Are you serious ??? How did this woman get to be chancellor anyway ??? The answer is so incredibly simple that it begs the question: How do the top educated people at the University not already know the answer? I think they do know the answer, they just don't like it. Cut salaries of faculty to the bone. Get rid of unnecessary expenses that bolster the professors desires. KU is in decline mostly due to the ridiculous tuition increases over the last decade. I read a report that KU has increased tuition 236% in the last decade alone. Salaries for professors and administrators is off the chart stupid. There is no reason any university administrator should be making more than the President of the United States. Cut payroll to a reasonable level and lower tuition to the same reasonable level and the enrollment numbers will soar !!! The problem is that the University has been looking out for the staff instead of the students, which are supposed to be the focus of college, aren't they?

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ljwhirled 2 years, 4 months ago

This is easy. Cut costs without cutting quality.

If KU tuition was free of charge, some of the best students from across the country would apply simply because of the value provided.

If you screen a much larger pool of applicants carefully, you'll get better quality students.

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scarletbhound 2 years, 4 months ago

According to the CNNMoney website, KU has one of the lowest four-year graduation rates in the Big 12, with around 32 percent receiving their degree in that time period. While some of this is no doubt linked to costs etc., I suspect the primary problem is that KU admits too many dunderheads who have no business attending a major university. Moreover, KU's admission standards are pathetic, far below Mizzou and other Big 12 schools. The pressure to increase enrollment will only lead to a further diminution of academic quality, reducing what was once a prestigious university to little more than a glorified junior college or a University of Phoenix with a great basketball program. My suggestion is that KU raise its standards and let the idiots go to a community college or a DeVry type school. It is a total waste of faculty time and other scarce university resources to try to make something out of high school graduates with ACT scores in the teens and low 20s. To allow these people into KU lowers the academic climate on campus, leading capable students to go elsewhere rather than be surrounded by academic bottom crawlers.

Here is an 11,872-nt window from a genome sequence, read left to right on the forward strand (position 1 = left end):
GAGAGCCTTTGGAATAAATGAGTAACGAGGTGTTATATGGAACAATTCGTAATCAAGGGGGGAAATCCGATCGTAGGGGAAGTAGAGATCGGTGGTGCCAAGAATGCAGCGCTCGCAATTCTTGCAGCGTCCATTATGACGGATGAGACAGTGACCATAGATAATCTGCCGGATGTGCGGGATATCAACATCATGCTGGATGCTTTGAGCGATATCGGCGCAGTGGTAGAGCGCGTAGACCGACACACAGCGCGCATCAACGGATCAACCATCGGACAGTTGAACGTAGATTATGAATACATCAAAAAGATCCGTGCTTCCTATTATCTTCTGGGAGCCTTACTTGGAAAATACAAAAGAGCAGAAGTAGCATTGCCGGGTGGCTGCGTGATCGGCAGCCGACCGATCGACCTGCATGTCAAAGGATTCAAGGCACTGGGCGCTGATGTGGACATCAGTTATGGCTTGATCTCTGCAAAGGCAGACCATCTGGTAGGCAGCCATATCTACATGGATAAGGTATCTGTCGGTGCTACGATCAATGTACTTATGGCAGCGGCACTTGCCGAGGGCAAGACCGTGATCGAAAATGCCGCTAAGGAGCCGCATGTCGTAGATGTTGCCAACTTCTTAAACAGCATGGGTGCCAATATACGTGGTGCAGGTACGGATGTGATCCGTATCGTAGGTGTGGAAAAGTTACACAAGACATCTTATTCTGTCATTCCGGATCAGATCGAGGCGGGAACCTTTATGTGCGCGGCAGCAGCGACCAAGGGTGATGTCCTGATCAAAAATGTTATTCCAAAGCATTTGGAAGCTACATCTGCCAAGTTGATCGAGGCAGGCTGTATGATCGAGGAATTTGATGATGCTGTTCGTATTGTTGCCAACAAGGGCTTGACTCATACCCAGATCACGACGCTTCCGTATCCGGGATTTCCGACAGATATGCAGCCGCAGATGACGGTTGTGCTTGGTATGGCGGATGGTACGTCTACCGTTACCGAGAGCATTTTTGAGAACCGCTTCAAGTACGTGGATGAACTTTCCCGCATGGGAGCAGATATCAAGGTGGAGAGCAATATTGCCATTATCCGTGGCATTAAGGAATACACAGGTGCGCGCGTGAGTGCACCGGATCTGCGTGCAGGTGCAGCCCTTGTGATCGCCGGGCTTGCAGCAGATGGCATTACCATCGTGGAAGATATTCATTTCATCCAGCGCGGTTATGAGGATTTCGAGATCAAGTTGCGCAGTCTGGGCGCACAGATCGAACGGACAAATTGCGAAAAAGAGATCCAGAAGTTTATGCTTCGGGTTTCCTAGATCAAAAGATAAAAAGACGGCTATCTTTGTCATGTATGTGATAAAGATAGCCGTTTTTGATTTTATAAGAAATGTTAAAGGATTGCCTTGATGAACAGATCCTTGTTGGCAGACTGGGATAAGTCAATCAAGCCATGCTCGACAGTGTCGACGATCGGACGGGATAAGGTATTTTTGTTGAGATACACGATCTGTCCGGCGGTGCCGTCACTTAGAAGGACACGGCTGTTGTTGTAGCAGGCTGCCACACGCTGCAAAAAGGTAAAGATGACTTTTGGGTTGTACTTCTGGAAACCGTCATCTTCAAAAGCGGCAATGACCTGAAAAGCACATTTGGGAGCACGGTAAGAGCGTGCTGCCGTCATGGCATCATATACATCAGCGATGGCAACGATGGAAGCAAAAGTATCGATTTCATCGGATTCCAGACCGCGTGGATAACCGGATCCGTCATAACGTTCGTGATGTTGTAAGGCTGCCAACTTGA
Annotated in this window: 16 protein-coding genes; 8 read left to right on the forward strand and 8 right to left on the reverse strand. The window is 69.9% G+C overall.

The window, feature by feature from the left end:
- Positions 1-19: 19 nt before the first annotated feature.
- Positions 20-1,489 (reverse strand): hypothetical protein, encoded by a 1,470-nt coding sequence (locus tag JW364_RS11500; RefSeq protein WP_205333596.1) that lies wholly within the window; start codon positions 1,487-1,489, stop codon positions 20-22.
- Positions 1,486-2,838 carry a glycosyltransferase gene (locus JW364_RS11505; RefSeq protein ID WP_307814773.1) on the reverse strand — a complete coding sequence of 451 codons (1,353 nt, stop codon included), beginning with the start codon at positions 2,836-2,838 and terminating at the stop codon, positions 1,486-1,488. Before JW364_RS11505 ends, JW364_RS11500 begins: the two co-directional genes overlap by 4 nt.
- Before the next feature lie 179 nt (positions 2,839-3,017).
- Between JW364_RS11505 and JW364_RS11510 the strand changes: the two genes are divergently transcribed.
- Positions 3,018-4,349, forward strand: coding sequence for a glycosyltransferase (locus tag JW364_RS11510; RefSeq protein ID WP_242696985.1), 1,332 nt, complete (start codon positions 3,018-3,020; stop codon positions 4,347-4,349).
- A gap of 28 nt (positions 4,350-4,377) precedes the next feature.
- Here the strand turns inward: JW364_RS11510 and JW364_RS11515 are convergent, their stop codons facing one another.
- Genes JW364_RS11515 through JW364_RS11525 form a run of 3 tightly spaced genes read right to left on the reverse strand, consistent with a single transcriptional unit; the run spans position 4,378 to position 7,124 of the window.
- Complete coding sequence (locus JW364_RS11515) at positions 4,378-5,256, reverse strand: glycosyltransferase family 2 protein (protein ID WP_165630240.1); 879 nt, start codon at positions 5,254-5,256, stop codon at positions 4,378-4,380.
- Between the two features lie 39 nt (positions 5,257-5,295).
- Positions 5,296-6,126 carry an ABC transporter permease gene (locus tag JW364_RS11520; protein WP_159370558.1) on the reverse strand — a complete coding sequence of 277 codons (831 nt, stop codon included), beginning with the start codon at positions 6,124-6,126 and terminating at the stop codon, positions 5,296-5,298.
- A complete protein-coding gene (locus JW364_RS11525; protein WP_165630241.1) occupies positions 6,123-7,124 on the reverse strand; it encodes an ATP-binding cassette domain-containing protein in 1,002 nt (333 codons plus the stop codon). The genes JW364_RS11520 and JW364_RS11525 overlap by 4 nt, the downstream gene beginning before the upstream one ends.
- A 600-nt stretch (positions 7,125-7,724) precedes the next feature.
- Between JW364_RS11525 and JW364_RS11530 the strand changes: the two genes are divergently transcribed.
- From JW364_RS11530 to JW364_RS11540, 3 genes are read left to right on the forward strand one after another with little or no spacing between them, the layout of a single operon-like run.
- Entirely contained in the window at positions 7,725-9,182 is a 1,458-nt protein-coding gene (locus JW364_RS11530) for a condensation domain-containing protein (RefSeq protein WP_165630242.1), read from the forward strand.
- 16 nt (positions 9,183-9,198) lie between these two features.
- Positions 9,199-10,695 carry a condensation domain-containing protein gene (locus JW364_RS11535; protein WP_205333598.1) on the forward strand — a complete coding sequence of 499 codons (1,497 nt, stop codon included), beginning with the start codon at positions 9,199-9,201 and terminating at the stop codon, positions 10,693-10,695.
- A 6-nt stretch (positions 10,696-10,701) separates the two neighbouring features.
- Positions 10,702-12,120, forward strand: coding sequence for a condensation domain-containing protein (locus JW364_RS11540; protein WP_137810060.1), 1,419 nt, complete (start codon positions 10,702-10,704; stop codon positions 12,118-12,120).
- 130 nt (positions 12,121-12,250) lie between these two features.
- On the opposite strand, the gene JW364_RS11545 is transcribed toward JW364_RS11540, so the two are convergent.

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LJ Whirled 2 years, 4 months ago

Probably need to address the soaring cost and the plunging quality.

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toe 2 years, 4 months ago

Complete nonsense. Lower enrollment is the way to go. There is simply no other way to quality. Enrollment may rise in a decade, but there is too much deadwood now.